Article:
You Mean Someone Makes A Profit Off Slots?
When Marylanders go to the polls in November, they will of course be electing a president and members of Congress, but they will also decide whether their state goes into the gaming business in a big new way. The referendum on opening state-sponsored slots casinos in five Maryland locations--including at the racetrack in Laurel--is heating up, and the battle right now is over whether Gov. Martin O'Malley's pro-slots administration is trying to stack the deck with crafty wording of the question that will be posed to voters on the ballot.
Here's the wording of the constitutional amendment Secretary of State John McDonough drafted--I should note that McDonough worked as a lawyer and lobbyist for Rosecroft Raceway in Prince George's County for two decades before O'Malley appointed him to this post:
Authorizing video lottery terminals (slot machines) to fund education
Authorizes the state to issue up to five video lottery licenses for the purpose of raising revenue for education of children in public schools, prekindergarten through grade 12, public school construction and improvements, and construction of capital projects at community colleges and higher education institutions. No more than a total number of 15,000 video lottery terminals may be authorized in the State, and only one license may be issued for each specified location in Anne Arundel, Cecil, Worcester, and Allegany Counties and Baltimore City. Any additional forms or expansion of commercial gaming in Maryland is prohibited, unless approved by a voter referendum.
What's missing from that synopsis? Well, how about the fact that the state's own analysis of the impact of slots gambling in Maryland determined that private casino operators would pocket a stunning $450 million in profits each year, while the state's schools would collect $660 million annually. If voters knew that, would they make the same decision as those who merely read the very limited statement that the ballot puts before them--a statement that says only that the "purpose" of slots is to raise money "for education of children"? How comfortable are Maryland voters with being party to a gambling scheme that from the get-go skims about 40 percent of the profits for the benefit of a handful of casino operators? Obviously not too comfortable, or else the state would have put the question to the people forthrightly.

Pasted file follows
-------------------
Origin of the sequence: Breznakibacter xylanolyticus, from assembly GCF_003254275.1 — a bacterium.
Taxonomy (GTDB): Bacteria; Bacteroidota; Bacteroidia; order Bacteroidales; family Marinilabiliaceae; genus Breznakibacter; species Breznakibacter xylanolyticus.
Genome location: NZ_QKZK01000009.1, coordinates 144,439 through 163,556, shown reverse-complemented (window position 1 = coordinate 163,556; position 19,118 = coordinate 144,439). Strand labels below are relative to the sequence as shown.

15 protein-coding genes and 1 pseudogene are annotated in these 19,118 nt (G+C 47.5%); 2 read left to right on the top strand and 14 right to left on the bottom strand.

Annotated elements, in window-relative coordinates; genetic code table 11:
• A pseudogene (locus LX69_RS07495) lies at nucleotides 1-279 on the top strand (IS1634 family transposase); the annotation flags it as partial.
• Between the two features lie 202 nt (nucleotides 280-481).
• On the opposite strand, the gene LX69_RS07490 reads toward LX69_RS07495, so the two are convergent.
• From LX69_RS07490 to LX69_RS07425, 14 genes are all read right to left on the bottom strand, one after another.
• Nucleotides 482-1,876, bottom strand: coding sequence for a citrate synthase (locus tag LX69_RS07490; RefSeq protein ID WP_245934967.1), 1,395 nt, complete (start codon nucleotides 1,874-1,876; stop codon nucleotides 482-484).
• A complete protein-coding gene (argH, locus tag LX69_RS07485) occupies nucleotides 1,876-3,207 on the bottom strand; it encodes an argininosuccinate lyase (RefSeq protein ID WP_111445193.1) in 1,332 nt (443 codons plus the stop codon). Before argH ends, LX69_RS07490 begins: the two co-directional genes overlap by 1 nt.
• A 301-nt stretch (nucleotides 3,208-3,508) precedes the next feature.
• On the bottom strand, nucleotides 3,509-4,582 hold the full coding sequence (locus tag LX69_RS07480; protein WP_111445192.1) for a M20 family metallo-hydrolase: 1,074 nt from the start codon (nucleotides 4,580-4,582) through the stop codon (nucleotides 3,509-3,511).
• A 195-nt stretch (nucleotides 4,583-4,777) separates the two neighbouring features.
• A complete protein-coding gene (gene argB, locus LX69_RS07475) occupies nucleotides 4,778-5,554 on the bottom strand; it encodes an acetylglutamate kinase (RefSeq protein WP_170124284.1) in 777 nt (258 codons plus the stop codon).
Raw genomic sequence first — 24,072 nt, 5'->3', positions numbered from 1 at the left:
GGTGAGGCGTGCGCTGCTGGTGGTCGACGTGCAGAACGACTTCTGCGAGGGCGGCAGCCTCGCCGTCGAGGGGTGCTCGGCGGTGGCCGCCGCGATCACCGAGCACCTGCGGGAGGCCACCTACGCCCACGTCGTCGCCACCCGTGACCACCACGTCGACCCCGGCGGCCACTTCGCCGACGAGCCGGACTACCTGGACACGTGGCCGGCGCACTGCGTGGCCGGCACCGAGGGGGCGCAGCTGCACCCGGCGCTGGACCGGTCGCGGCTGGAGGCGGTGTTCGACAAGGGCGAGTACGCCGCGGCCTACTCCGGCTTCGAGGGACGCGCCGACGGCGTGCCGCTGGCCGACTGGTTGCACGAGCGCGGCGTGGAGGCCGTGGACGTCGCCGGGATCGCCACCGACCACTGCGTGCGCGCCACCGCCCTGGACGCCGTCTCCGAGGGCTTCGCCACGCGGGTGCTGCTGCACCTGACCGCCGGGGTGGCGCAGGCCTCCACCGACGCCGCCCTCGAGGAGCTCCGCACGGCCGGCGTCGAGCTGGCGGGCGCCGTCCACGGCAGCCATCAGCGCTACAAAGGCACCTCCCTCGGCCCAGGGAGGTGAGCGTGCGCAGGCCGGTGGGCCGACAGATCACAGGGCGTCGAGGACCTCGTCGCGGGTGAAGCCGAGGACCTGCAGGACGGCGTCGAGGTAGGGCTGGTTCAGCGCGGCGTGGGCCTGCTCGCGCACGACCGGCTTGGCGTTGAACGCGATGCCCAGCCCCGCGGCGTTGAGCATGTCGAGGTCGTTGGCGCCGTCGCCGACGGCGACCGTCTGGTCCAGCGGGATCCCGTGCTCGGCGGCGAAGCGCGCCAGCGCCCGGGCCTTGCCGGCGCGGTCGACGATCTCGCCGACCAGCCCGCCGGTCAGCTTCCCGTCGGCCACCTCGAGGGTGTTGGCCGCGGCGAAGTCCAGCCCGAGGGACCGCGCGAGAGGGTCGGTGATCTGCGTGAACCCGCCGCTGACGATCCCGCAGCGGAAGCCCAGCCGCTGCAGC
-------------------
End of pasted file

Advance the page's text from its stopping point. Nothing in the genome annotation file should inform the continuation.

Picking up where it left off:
McDonough argues that the wording is indeed straightforward, and that the ballot presents the issue without arguing for or against the change. But Aaron Meisner, head of one of the main anti-slots campaign in the state, calls the wording "outrageous" and says it shows what happens when you put a gambling lobbyist in the secretary of state's job.
Opponents of slots have filed a lawsuit to try to stop the ballot wording from appearing as it does above. But the lawsuit isn't likely to go anywhere. The state elections board says it is powerless to change the wording of the ballot question, and the anti-slots movement isn't even united in opposition to the wording--at least one of the main opposition groups says it will focus on providing voters with more complete information rather than fighting the ballot wording in the courts.
But voters should take this chapter of the slots fight as evidence of the state government's moral unease with its own sordid actions--if Maryland's governor and politicians were really sure that forcing the poor and gambling addicts to cover the state's budget gap was the right thing to do, rather than turning to all taxpayers to share the burden equally, then they'd have presented voters with an honest accounting of what they're really voting for this fall.
By Marc Fisher |
September 5, 2008; 8:45 AM ET
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